David Lennon is an award-winning columnist and author who has been a staff writer at Newsday since 1991.
Vernon Wells actually felt lucky Saturday at Comerica Park. Not about his home run off Max Scherzer, an inside fastball that he tomahawked into the leftfield seats. No, Wells was fortunate that Prince Fielder, all 275 pounds of him, narrowly missed stepping on his fingers as he unsuccessfully dived back toward first base.
"I'd be crying,'' Wells said.
In an otherwise quiet Yankees clubhouse, with the TVs off although the Louisville-Wichita State game was under way, Wells laughed along with the reporters cracking up at his joke.
It's only the first week of the season, and the Yankees weren't freaking out after dropping to 1-4 with an 8-4 loss to the Tigers.
Most people expected this type of start anyway. The disturbing part is not the record as much as it is the reasons for it. Aside from Andy Pettitte and Mariano Rivera -- the two people most responsible for the only win -- the rotation and bullpen have been awful.
Through five games, the staff's 6.49 ERA is the worst in the American League, two whole runs higher than the Astros. Only the Phillies, at 7.68, are beneath them overall. Phil Hughes was flown in from Tampa to make his debut Saturday and failed to record an out in a four-run fifth that wound up deciding the outcome.
Hughes gave up three straight hits that resulted in a pair of runs and Fielder teed off on Boone Logan for the second time in as many games. Unlike Friday, Logan kept Fielder in the park. But his single loaded the bases, setting up two more runs.
Hughes was rushed to Detroit to bump David Phelps to the bullpen, and neither move worked out very well. In the end, it wouldn't have made much of a difference if Hughes had made his rehab start at Triple-A Scranton, as scheduled. But he denied the abrupt switch in plans had anything to do with his subpar outing. "There's no excuses at this level,'' he said.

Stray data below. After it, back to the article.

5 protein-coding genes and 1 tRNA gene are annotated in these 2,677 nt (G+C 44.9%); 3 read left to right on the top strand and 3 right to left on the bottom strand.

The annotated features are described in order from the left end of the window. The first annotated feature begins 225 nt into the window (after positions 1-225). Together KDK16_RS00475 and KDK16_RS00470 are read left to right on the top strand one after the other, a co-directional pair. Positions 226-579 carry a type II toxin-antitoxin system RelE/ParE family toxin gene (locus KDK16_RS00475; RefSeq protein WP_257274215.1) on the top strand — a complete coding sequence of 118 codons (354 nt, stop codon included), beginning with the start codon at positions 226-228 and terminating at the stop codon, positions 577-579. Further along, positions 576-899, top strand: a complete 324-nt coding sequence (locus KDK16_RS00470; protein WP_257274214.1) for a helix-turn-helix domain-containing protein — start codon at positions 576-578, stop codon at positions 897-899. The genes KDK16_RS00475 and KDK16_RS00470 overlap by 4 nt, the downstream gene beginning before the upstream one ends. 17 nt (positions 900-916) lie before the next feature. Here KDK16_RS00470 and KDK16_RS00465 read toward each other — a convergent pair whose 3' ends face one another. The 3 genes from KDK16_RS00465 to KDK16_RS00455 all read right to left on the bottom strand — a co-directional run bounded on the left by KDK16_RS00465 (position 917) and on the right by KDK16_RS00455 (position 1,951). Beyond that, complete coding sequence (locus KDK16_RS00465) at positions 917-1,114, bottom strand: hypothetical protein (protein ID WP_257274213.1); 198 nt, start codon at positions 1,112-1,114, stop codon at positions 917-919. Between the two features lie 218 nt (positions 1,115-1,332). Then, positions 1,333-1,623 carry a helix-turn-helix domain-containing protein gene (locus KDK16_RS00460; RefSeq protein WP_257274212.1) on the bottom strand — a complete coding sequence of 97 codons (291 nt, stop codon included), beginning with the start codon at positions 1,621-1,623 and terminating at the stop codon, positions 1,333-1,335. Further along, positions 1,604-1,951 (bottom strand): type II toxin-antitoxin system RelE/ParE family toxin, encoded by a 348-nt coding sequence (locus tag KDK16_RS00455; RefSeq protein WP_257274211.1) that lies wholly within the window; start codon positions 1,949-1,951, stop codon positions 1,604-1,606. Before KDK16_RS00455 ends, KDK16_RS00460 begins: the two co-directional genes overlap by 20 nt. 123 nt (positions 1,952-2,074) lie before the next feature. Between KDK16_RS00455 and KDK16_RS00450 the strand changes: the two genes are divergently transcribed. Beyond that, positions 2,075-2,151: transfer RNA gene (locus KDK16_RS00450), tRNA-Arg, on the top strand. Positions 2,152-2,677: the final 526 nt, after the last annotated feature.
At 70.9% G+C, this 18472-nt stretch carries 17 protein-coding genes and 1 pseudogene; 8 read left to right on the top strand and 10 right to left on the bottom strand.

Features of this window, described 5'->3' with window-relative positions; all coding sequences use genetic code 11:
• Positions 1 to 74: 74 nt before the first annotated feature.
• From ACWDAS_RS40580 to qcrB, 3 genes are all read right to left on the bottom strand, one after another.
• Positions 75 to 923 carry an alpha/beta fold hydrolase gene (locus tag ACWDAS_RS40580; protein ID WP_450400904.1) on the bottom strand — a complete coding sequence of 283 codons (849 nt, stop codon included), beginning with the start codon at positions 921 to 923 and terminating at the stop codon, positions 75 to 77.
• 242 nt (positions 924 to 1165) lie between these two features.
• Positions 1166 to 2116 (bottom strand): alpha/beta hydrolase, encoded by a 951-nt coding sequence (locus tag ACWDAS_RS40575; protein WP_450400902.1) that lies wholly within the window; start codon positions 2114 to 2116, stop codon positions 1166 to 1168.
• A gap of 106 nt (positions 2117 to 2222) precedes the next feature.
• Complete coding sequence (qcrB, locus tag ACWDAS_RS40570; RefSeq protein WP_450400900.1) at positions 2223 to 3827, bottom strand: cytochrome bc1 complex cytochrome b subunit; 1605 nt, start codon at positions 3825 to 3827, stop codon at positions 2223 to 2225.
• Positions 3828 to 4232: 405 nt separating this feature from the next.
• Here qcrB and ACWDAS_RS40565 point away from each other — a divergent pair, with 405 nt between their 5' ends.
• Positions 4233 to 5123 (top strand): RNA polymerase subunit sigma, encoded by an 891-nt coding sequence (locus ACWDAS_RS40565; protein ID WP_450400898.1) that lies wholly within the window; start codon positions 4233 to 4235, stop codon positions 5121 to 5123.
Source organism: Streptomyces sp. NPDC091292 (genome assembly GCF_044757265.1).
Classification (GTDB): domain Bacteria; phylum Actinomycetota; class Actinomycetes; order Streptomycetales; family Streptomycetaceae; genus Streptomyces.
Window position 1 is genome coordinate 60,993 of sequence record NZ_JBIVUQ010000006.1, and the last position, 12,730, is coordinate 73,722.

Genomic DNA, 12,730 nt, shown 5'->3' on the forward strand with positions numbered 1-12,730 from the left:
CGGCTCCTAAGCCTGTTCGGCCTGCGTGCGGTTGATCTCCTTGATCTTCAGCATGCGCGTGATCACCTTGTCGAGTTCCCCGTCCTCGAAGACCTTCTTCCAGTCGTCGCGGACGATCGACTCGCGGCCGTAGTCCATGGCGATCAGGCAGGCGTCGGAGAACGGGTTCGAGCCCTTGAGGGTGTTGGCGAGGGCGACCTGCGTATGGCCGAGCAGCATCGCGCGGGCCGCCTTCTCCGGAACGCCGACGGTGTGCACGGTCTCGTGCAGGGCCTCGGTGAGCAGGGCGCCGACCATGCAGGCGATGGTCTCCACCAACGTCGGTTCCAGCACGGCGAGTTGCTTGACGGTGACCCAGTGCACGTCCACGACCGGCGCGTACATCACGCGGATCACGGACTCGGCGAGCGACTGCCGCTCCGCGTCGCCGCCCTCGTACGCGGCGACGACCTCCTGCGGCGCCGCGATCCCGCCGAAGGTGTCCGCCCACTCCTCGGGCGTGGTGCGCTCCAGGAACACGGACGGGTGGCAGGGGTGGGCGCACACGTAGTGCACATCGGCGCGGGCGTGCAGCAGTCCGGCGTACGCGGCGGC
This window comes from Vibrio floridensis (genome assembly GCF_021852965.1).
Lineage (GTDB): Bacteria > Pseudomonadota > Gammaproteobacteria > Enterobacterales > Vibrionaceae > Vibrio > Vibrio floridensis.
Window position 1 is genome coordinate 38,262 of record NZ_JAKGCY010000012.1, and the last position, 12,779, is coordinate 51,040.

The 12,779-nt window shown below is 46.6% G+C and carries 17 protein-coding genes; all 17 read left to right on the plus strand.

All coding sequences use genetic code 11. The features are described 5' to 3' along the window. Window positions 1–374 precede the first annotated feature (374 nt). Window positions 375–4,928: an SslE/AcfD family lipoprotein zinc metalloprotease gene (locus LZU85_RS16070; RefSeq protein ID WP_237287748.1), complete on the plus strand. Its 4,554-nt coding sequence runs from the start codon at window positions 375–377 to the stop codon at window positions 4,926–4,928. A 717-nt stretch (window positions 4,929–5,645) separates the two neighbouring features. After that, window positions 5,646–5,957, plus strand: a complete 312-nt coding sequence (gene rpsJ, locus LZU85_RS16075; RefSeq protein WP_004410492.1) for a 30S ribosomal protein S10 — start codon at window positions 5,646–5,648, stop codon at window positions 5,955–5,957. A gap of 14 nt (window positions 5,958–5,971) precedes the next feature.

Easy for Hughes to say. What about Joe Girardi? Through no fault of his own, he's not off to the best of starts for a lame-duck manager in the walk year of his contract. As much as Girardi enjoys micromanaging, there's nobody on the other end of that phone who has shown he can get an out. And without any length from his starters, this is not a winning formula. Or even a competitive one right now.
"We'll get that turned around,'' Girardi said. "These guys will throw the ball better. I'm convinced of that.''
The Yankees may be at the bottom pitching-wise, but they seem to be leading MLB in optimism. That's the benefit of early April, with the anticipation of injured players returning and nearly an entire season of games remaining. It's impossible to fall out of contention before May, and they can keep talking as though this is nothing to fret about. "We're all professionals,'' Wells said. "We'll get through this.''
The funny thing is that Wells, along with fellow replacements Kevin Youkilis and Lyle Overbay, are doing what's being asked of them. Wells led off the second inning with a tying homer and Overbay had a double and a two-out, two-run single that trimmed the Yankees' deficit to 5-4 in the sixth. Youkilis, who doubled and scored a run, is batting .389 (7-for-18) with three doubles and a homer.
In the past, the Yankees had the firepower to make up for lackluster pitching performances. But not right now, and there's no telling when they might get the players back who will make up for the current imbalance.
"We need to do more offensively,'' Wells said. "We have guys that are capable of putting up numbers.''
It sounds good, and maybe Wells will turn out to be right. But if the rotation doesn't tighten things up, starting with CC Sabathia in Sunday's series finale -- against Justin Verlander, no less -- the talk won't be so upbeat.
Sabathia's velocity was down in Monday's opener, and if that doesn't improve, any questions involving the ace will increase.
As they will about the Yankees as a whole.